Thursday, December 31, 2009

On the knife-edge between past and future ...

It's not by accident, dear follower, that 2009 has been the least productive year for me as a writer since I seriously embraced it as a hobby/alternative career in 2003. As previously stated, I've been the only full-time attorney at my agency since late May. Coupled with our younger son's continuing refusal to sleep through the night--however unsurprising, as his brother was a similar beastie--the additional burden has sapped the energy I'd previously devoted to night-time typing. (And in all candor, there have been too many nights of procrastination via TV or social surfing.)

That said, I've continued to read, record ideas, and write reviews for Fantasy Literature, which has achieved an entirely new level of utility and popularity this year.

I'm delighted to announce that the blending of these activities has resulted in an exciting venture for 2010. During the year, FanLit will publish 25 of my original character sketches/flash fiction works as a series titled "25 Heroes in 2010." The series will appear HERE.

Because my agency will have a second attorney soon, and because I have no doubt that my younger son will acheive nocturnal nirvana this year (and, God willing, be potty-trained), I also have other writing plans and goals, one of which is to write at least 25,000 words of a first novel draft. I hope to provide updates in the months ahead and hope that my work will be some small part of a healthy, prosperous, and joyful new year for you and those you hold dear.


Friday, October 2, 2009

10 things I've learned or remembered from Battlestar Galactica

This week, I finished watching Battlestar Galactica (the 2003 reimagined TV series). Simply put, it's the best SF/F video-saga I've ever seen, with a remarkable (large) cast and strong writing that makes the most of a dynamic premise. (Of the approximately 75 episodes, I'd only classify about two as weak.) My favorite episodes were the pilot (movie); the exodus from New Caprica; the mutiny; and especially those following the appearance of the Pegasus.

Throughout the entire saga, themes and truths emerge with a powerful relevance. I've identified 10 I want to share:

1. In storytelling, all has happened before, and all will happen again. If the characters, setting, and circumstances are compelling, it doesn't matter.

2. Names matter. Appearances matter more. Words, and their delivery, matter still more. Actions matter most of all.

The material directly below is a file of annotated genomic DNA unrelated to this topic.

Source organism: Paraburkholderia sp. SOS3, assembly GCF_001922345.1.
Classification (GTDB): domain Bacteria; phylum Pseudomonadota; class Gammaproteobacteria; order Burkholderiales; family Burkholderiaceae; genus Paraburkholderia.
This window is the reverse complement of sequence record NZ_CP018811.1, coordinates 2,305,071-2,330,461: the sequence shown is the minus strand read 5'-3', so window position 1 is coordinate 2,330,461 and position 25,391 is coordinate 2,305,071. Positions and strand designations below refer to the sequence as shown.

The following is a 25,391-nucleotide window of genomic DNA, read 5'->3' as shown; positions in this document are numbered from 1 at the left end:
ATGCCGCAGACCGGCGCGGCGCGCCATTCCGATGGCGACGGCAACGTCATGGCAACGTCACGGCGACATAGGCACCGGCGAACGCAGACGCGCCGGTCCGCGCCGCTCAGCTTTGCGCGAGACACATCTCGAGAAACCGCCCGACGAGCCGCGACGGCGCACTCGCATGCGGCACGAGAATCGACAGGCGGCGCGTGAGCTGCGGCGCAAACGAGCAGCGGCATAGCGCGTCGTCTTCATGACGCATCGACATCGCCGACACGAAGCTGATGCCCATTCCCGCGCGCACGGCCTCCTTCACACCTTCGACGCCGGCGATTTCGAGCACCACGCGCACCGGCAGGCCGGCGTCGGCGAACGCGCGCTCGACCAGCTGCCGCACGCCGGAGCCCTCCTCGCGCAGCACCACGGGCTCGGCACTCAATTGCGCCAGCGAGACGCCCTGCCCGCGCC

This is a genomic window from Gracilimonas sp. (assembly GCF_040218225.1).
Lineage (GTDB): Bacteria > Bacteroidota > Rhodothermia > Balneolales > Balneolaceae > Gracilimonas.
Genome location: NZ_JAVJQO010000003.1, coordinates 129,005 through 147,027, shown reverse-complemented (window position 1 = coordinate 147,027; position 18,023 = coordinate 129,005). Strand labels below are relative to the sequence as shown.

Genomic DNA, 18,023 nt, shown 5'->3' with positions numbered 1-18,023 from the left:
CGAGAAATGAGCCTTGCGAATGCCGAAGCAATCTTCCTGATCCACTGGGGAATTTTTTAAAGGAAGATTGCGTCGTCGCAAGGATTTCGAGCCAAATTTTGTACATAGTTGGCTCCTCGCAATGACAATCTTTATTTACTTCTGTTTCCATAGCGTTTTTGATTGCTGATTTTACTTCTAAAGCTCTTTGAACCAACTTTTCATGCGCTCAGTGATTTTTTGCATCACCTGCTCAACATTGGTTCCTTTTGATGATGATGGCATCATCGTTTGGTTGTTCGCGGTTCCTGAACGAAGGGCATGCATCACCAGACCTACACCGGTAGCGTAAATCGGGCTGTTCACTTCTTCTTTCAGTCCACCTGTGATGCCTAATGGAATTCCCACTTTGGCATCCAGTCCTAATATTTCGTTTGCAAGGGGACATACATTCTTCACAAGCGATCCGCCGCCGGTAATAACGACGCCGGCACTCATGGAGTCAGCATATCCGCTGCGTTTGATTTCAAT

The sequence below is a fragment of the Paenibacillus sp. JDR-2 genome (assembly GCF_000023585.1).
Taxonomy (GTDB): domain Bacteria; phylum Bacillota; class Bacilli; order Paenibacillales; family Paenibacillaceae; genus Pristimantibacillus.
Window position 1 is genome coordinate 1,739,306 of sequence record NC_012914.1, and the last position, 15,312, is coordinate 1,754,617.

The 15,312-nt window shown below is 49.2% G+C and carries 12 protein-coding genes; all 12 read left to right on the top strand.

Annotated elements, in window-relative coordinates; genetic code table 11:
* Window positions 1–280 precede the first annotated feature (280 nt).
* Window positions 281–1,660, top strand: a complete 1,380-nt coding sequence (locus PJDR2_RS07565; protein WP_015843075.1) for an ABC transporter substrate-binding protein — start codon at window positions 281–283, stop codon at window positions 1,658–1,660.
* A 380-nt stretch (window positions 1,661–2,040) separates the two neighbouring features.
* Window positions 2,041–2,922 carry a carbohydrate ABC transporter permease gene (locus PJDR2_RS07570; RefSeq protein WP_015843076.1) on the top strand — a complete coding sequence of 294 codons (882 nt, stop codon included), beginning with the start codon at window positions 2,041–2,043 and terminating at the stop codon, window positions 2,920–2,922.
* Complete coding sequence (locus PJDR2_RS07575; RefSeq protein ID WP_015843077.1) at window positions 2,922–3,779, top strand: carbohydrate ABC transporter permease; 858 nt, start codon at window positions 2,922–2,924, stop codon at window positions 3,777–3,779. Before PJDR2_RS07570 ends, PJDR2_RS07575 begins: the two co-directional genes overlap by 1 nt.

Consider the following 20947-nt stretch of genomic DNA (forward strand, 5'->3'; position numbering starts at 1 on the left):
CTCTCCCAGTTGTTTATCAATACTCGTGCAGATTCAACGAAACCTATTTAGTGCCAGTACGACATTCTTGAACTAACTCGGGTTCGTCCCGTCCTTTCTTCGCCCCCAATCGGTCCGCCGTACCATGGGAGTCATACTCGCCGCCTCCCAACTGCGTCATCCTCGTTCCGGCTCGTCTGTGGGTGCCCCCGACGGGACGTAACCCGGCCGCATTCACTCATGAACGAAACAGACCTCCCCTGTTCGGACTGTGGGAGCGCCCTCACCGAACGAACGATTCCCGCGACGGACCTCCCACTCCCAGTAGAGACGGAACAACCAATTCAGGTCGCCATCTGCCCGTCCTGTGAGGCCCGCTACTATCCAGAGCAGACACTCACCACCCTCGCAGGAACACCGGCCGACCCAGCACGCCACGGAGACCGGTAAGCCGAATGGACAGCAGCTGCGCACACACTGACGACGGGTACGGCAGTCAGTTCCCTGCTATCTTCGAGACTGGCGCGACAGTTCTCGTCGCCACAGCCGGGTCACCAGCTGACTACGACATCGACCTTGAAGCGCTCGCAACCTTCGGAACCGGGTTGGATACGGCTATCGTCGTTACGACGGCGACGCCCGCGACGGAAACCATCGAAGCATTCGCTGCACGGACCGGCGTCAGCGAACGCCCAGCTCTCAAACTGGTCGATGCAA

3. As an artistic element, divine intervention is like good liquor: a little will warm you up and help you appreciate the wonder and mystery of life; too much will give you a headache and may make you feel used.

4. Respect your story's past. Revelation is wonderful; retcons are pesky.

5. Technology (or magic) tends to outrun morality. This is dangerous because increasing knowledge and power, without increasing wisdom and compassion, creates the potential for greater and greater disasters.

6. Sometimes you've got to roll the hard six.

7. Life is beautiful but fragile, imperfect but worth fighting for.

8. We only have one world and one life. We need to honor and cherish both.

9. Every time you see someone, he or she may be a different person. And there's no guarantee you'll see him or her again.

10. Faith, hope, and love--with them, you can transcend disaster and find a new beginning, a new world.


Friday, July 3, 2009

Chafing at the status quo

The status quo is this: I've been absolutely slammed at work because I'm currently the only full-time attorney at my agency, which requires, at a minimum, two full-time attorneys. I hope and expect that we'll hire another attorney eventually, but it wouldn't surprise me if the process took six to twelve months. Meanwhile, our kids are still little but seem to grow up faster every day, and the younger continues not to need as much sleep as the rest of us. Combined, these factors have severely limited my potential writing time, of which I'm not making the best use, either, because it's so much easier to escape by reading or by seeking a sense of community on Facebook or Twitter.